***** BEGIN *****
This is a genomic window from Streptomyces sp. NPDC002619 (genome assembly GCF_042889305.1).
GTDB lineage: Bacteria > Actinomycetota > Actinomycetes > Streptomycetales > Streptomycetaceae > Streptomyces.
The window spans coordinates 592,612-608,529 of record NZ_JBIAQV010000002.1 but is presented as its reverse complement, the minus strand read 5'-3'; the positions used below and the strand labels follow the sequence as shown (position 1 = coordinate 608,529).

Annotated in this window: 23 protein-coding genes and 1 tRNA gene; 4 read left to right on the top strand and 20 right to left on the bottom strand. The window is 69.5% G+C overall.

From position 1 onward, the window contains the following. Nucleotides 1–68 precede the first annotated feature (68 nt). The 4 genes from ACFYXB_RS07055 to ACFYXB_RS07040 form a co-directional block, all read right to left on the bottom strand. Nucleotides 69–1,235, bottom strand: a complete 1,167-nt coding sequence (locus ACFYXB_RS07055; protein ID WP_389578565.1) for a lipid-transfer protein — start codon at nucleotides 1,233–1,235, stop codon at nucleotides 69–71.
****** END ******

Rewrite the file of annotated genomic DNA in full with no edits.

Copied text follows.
This is a genomic window from Streptomyces sp. NPDC002619 (genome assembly GCF_042889305.1).
GTDB lineage: Bacteria > Actinomycetota > Actinomycetes > Streptomycetales > Streptomycetaceae > Streptomyces.
The window spans coordinates 592,612-608,529 of record NZ_JBIAQV010000002.1 but is presented as its reverse complement, the minus strand read 5'-3'; the positions used below and the strand labels follow the sequence as shown (position 1 = coordinate 608,529).

Annotated in this window: 23 protein-coding genes and 1 tRNA gene; 4 read left to right on the top strand and 20 right to left on the bottom strand. The window is 69.5% G+C overall.

From position 1 onward, the window contains the following. Nucleotides 1–68 precede the first annotated feature (68 nt). The 4 genes from ACFYXB_RS07055 to ACFYXB_RS07040 form a co-directional block, all read right to left on the bottom strand. Nucleotides 69–1,235, bottom strand: a complete 1,167-nt coding sequence (locus ACFYXB_RS07055; protein ID WP_389578565.1) for a lipid-transfer protein — start codon at nucleotides 1,233–1,235, stop codon at nucleotides 69–71.